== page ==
Space beneath the steeple, complete with spiral staircase, is now an office. The new First Church of Christ, Scientist worship space, below, is a fraction of the original size. (Photos by John T. Ward. Click to enlarge)
By JOHN T. WARD
Red Bank’s First Church of Christ, Scientist has a new home, just off to the side of its former one, and some new neighbors.
This week, and right on schedule, lawyers, healthcare providers, a ribbon manufacturer and a boudoir photographer started moving into 211 Broad Street, the steepled structure that was a church for 62 years. Read More
More than a year after a bittersweet move from their hundred-year old firehouse, the members of Liberty Hose Fire Company return to White Street once more this Sunday, for the annual Red Bank Firefighters (a.k.a. Doc Holiday) Car Show. (Photo by Susan Ericson. Click to enlarge)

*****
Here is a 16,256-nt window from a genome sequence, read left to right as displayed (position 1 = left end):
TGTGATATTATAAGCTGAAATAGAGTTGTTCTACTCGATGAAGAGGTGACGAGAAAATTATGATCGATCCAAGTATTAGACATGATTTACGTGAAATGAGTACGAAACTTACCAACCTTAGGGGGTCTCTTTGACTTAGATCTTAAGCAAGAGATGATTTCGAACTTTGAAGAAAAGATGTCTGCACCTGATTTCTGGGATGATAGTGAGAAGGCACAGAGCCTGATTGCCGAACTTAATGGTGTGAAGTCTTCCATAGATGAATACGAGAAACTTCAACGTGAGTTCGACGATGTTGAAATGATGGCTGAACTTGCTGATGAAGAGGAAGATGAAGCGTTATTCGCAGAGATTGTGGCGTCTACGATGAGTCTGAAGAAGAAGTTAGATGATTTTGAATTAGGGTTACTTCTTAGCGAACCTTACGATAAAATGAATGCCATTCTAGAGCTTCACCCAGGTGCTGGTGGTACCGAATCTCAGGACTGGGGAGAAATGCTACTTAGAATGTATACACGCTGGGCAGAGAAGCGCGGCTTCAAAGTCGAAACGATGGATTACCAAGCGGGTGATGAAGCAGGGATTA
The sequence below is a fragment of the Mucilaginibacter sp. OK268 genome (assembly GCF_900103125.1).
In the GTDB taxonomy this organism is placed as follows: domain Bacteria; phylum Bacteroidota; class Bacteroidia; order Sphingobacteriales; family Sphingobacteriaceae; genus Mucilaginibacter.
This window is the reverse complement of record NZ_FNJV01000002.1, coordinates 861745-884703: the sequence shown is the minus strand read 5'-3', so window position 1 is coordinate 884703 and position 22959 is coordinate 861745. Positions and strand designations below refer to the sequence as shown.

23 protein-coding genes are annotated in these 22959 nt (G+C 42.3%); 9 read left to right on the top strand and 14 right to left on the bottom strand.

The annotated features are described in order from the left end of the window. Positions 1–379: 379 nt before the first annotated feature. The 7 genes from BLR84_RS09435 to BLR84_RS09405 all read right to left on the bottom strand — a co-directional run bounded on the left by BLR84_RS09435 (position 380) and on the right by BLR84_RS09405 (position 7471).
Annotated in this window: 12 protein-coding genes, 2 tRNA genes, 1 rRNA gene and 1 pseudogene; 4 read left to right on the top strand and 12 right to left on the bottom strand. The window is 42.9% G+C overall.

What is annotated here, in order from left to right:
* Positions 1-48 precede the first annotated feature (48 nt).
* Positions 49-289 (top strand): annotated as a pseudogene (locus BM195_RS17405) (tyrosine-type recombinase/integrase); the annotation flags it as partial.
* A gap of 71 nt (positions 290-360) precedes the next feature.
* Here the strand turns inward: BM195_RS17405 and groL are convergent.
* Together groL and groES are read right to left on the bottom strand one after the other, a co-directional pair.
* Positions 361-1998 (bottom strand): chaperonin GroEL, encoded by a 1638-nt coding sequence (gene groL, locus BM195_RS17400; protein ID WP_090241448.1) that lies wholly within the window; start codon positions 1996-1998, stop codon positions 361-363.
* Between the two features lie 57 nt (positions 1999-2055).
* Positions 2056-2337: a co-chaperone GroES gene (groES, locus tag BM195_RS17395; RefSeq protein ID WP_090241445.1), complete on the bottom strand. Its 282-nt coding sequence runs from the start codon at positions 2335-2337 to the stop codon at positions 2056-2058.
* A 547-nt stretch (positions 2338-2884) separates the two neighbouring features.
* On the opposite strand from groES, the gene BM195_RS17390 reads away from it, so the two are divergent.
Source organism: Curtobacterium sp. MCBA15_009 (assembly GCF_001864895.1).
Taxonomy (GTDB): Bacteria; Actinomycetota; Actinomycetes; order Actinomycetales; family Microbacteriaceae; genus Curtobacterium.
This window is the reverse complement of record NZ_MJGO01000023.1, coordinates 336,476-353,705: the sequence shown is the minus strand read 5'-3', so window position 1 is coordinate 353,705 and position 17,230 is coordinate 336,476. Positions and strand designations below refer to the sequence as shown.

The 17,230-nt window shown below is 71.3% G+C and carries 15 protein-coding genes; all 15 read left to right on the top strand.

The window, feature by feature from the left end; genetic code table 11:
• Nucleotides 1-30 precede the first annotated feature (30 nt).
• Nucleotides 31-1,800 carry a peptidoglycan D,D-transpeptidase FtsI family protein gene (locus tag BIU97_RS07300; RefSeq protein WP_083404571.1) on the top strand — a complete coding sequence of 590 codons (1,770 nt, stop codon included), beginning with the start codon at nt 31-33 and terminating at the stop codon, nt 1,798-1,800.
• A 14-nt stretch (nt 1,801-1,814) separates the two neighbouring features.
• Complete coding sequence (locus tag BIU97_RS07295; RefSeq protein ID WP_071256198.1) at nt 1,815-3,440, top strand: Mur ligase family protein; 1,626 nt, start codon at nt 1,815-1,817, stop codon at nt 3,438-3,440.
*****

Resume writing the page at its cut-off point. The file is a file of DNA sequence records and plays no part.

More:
By TOM CHESEK
It was a center-of-the-street faceoff worthy of the original Old West legend Doc Holliday – one that didn’t play out in favor of Red Bank’s Liberty Hose fire company, which had to “get out of Dodge” when the borough auctioned off its century-old White Street firehouse in 2014 (as reported here on redbankgreen).
Undaunted, the past and present members of Liberty Hose, since relocated to the First Aid building on Spring Street, reconvened in front of their historic headquarters last July for the continuation of a local summertime tradition: the annual Red Bank Firefighters Car Show – also known as the Robert “Doc” Holiday Car Show, in honor of a fondly remembered volunteer responder of bygone decades.